There are many different options available for those with eating disorders. The right treatment depends upon the type, the severity, the age of the individual affected and whether he or she has other problems, such as self-harm or depression.
The first issue, inevitably, is recognising there is an eating disorder and being willing to seek help. People with anorexia in particular often feel reluctant to acknowledge the problem and resistant to the idea of treatment. However, studies show that eating disorders becoming increasingly difficult to treat over time as behaviour becomes more entrenched. Early diagnosis and treatment is vital.
The best first step is often to talk to your GP. Although awareness of disorders varies among GPs, many are very supportive and quick to identify treatment options. Anyone with a disorder should be referred to a specialist in the treatment of eating disorders.
People with mild bulimia and binge eating may respond well to a self-help programme if it is overseen by a professional with expertise in eating disorders. However if there are psychiatric or medical complications, such as self-harm or physical problems as a result of the disorder, they should be referred for specialist treatment.
There are a number of centres for the treatment, both within the NHS and the private sector. It is best for a person with a disorder to be treated in a dedicated eating disorder unit where all the staff understand eating disorders and specialise in treating them. In a dedicated eating disorder unit, all the support you need is available and integrated within the treatment programme. This will include specialist dietitians, occupational therapy, psychology and family therapy.
Your GP will be able to refer you to an centre if you are diagnosed with a disorder. Unfortunately, in some areas, there is a lack of specialist centres and treatment is delivered in general mental health services.
If you do not feel comfortable talking to your GP, you could approach your school nurse or teacher. It is a difficult and challenging step, but it is very important to ask for help and seek treatment.
For most people, treatment can take place on an outpatient basis. This means going for therapy sessions lasting an hour or an hour-and-a-half once or twice a week. Cognitive behavioural therapy (CBT) has been proven to be very effective for people with bulimia and a special form of CBT, called CBT-E for people with eating disorders. CBT is a ‘talking therapy’ which means you will meet a psychiatrist or psychologist every week and discuss your thoughts, feelings and behaviour. It is a very practical sort of therapy, which helps you to deal with difficult feelings and change the way you respond when facing negative thoughts and feelings.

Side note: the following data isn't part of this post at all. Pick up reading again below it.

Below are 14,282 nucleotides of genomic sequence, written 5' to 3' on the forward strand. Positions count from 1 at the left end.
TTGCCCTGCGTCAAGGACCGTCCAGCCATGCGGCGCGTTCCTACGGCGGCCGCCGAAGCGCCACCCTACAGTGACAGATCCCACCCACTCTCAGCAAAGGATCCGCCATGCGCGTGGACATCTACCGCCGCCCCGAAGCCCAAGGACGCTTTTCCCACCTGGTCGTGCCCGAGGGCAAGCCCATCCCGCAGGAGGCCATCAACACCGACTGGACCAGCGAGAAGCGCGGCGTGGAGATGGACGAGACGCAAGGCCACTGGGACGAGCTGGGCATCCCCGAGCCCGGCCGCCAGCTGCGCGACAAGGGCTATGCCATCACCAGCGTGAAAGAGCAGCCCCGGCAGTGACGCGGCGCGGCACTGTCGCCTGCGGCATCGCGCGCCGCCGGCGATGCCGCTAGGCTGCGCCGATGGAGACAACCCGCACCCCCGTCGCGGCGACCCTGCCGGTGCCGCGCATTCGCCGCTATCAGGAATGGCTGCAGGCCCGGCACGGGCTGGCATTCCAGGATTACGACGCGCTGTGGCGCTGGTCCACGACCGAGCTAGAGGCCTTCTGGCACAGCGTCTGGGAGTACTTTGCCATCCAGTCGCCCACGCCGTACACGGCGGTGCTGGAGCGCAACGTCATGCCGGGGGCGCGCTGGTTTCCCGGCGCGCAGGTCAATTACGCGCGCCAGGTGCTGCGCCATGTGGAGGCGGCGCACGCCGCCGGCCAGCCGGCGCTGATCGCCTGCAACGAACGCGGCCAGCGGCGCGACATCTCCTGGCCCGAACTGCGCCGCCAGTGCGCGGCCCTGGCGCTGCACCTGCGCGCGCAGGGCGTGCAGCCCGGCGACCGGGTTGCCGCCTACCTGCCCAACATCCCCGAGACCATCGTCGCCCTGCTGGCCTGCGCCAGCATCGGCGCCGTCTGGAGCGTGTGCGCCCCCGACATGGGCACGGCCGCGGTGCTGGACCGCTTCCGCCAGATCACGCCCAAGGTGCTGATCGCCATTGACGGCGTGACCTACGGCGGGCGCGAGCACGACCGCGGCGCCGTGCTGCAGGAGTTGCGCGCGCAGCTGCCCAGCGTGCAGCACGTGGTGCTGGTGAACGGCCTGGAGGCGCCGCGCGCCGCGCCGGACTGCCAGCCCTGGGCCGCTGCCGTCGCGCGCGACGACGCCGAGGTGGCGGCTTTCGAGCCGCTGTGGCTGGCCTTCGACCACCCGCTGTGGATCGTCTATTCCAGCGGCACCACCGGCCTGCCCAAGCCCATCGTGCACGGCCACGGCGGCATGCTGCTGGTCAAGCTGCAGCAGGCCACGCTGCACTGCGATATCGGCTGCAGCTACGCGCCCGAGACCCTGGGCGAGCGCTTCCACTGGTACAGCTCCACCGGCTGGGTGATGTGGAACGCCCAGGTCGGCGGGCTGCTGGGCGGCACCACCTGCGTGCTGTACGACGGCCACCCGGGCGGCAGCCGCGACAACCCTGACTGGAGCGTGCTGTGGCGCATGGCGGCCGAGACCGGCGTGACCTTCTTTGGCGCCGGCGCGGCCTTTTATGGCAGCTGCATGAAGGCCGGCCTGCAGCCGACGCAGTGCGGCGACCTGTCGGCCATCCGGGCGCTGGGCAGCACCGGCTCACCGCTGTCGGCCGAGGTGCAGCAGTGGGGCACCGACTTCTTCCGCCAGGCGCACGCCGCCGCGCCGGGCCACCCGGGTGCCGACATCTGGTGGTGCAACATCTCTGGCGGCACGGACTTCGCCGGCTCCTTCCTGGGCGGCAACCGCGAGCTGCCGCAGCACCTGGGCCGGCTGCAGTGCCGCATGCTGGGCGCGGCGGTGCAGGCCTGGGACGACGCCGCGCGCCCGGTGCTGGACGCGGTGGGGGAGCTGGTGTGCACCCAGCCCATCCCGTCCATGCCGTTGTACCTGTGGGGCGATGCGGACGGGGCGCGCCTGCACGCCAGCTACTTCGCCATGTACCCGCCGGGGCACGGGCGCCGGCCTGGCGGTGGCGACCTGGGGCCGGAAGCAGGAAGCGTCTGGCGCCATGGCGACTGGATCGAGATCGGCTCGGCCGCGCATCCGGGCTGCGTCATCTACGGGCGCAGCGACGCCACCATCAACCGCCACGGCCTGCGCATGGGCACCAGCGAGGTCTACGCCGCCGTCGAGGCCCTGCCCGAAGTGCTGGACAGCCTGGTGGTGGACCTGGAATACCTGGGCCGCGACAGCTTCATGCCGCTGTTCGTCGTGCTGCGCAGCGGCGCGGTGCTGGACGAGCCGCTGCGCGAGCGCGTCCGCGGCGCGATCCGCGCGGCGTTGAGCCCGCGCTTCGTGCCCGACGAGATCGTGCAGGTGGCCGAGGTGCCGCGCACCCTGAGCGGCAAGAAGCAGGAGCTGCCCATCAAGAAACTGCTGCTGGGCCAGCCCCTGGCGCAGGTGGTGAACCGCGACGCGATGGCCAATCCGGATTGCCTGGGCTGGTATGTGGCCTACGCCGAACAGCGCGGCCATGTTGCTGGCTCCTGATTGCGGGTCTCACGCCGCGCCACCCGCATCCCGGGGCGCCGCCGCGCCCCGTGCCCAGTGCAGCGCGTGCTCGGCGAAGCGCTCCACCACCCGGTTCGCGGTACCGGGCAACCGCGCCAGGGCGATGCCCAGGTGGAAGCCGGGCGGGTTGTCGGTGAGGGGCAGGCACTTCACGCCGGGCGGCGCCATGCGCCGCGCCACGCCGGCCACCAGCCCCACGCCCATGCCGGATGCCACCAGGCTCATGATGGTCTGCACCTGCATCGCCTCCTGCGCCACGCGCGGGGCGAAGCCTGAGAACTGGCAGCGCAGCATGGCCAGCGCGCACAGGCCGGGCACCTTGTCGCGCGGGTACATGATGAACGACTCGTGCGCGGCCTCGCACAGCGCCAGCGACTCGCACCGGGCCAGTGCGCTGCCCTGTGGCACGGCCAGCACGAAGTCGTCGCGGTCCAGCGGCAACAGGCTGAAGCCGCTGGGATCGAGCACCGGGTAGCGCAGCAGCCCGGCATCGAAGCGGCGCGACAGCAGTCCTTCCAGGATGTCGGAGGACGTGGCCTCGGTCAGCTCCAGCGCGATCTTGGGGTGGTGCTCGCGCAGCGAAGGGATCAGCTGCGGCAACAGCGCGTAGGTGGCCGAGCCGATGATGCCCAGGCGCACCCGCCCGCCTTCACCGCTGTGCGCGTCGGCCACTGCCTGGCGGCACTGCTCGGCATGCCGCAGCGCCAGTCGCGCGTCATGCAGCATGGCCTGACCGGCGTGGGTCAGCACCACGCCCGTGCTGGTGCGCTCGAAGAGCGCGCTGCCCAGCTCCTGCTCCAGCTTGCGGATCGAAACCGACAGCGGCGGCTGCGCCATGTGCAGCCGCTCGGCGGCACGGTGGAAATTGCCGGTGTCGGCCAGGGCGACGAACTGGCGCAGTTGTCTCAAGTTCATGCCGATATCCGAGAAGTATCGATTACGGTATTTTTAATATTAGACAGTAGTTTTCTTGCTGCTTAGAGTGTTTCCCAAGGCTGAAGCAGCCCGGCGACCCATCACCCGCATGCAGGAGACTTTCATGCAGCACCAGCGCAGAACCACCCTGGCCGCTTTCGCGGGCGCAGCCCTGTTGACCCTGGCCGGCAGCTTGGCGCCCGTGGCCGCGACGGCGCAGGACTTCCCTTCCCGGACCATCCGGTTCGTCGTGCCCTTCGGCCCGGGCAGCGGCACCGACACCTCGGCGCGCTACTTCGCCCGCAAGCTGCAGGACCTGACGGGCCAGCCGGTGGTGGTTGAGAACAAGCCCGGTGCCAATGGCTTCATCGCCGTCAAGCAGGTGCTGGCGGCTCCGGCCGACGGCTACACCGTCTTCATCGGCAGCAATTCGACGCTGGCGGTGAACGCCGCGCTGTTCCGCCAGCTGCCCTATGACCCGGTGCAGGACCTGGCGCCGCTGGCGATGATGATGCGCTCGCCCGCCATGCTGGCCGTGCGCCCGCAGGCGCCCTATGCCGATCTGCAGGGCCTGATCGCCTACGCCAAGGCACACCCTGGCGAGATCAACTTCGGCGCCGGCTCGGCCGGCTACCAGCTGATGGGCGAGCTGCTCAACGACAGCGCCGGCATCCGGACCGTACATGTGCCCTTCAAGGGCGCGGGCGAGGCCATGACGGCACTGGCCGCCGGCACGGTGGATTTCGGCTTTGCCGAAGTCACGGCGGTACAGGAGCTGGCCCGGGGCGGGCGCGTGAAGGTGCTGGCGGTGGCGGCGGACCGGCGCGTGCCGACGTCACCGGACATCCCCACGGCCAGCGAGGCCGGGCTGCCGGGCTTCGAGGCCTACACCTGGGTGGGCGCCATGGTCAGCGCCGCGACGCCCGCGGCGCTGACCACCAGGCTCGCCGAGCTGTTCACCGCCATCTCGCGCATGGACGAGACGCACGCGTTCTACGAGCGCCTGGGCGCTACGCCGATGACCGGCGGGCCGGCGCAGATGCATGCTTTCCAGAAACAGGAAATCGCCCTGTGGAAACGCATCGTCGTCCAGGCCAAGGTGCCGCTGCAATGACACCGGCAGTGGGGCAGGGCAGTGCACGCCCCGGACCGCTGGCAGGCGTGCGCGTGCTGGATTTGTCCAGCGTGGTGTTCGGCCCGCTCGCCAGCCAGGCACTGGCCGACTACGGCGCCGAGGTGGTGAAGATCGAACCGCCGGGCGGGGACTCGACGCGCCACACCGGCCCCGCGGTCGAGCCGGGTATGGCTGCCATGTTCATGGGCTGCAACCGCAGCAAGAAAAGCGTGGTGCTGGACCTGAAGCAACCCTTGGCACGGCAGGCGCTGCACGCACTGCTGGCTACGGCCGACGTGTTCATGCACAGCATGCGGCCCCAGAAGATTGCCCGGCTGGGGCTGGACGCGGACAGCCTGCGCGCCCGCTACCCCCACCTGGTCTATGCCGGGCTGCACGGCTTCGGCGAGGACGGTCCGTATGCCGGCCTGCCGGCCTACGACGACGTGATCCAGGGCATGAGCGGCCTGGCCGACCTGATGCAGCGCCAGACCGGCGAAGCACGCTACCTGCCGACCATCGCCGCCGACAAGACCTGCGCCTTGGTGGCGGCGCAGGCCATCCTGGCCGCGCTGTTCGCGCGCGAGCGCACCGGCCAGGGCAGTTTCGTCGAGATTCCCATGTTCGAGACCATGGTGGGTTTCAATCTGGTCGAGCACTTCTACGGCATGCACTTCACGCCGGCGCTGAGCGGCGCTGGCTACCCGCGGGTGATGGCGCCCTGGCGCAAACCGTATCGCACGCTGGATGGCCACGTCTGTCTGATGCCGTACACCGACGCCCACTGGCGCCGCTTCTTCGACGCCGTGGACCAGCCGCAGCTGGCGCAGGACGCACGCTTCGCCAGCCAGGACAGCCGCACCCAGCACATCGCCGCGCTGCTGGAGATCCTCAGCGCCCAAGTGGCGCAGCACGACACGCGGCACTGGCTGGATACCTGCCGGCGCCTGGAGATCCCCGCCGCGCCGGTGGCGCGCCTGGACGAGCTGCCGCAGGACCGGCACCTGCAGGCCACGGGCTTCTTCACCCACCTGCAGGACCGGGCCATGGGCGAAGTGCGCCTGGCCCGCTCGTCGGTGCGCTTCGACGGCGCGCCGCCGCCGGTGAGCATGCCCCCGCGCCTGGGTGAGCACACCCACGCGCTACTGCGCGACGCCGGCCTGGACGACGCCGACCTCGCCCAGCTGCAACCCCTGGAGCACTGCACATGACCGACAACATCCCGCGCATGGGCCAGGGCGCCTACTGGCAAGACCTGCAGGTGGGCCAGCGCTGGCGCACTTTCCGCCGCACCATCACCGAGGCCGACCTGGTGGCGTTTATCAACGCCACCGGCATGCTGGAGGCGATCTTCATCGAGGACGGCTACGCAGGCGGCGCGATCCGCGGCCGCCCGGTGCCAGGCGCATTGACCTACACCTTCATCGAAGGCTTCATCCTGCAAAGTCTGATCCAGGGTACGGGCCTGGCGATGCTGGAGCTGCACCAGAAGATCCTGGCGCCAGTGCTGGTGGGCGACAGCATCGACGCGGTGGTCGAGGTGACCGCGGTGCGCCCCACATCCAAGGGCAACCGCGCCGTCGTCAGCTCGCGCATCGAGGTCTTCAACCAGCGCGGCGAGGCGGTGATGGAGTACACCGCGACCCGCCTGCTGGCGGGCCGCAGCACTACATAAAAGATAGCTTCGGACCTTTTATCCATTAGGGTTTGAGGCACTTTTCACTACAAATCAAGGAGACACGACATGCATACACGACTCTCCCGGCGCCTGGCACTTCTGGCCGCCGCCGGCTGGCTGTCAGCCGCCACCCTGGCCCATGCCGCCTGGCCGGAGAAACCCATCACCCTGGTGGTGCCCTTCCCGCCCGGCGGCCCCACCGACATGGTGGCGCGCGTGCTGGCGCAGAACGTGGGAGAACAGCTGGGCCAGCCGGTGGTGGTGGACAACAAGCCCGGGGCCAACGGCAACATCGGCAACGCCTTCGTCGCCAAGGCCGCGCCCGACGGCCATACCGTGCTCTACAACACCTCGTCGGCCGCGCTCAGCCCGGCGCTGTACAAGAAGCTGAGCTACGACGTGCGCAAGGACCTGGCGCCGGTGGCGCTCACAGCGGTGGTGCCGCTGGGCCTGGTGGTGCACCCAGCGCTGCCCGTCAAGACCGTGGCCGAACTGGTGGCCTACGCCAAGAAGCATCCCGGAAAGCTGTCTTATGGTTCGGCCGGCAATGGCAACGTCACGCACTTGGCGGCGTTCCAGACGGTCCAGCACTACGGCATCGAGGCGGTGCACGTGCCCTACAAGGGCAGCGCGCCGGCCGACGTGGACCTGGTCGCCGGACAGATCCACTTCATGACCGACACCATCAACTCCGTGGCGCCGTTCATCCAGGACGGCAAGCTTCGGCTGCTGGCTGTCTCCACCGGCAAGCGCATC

A smaller proportion of people will need to stay in the eating disorders unit for treatment, usually over a period of several months. This group usually have anorexia and are of a very low weight, or have very rapidly lost weight and they are likely to have serious physical complications. Their outpatient treatment may have failed and they may have problems such as self harm.
An increasing number of those who require inpatient treatment are children and young people, aged 18 and below. There are a small number of centres like Newbridge House which specialise in treating disorders within this younger group. A child or young person with a disorder will need a different type of treatment to an adult. Family therapy is a key part of treatment for young people. This involves bringing key family members together – this may include siblings and step-parents – enabling them to voice their feelings and work together to support the young person with an eating disorder. It is very important that any centre treating young people supports their family members and works closely with them.
We work with a range of mild to moderate eating disorders at The Therapy Hour, including anorexia nervosa (under-eating), bulimia nervosa (binge eating) and their related activities, such as purging and over-exercising. We use CBT-E alongside other proven approaches for managing eating disorders.
We do not work with eating disordered clients using distance counselling methods, as we believe that the nature of these disorders encourages clients to hide the true extent of the problem whenever they can. A hands-on, face-to-face approach offers the best chance of success in managing and resolving eating disorders.
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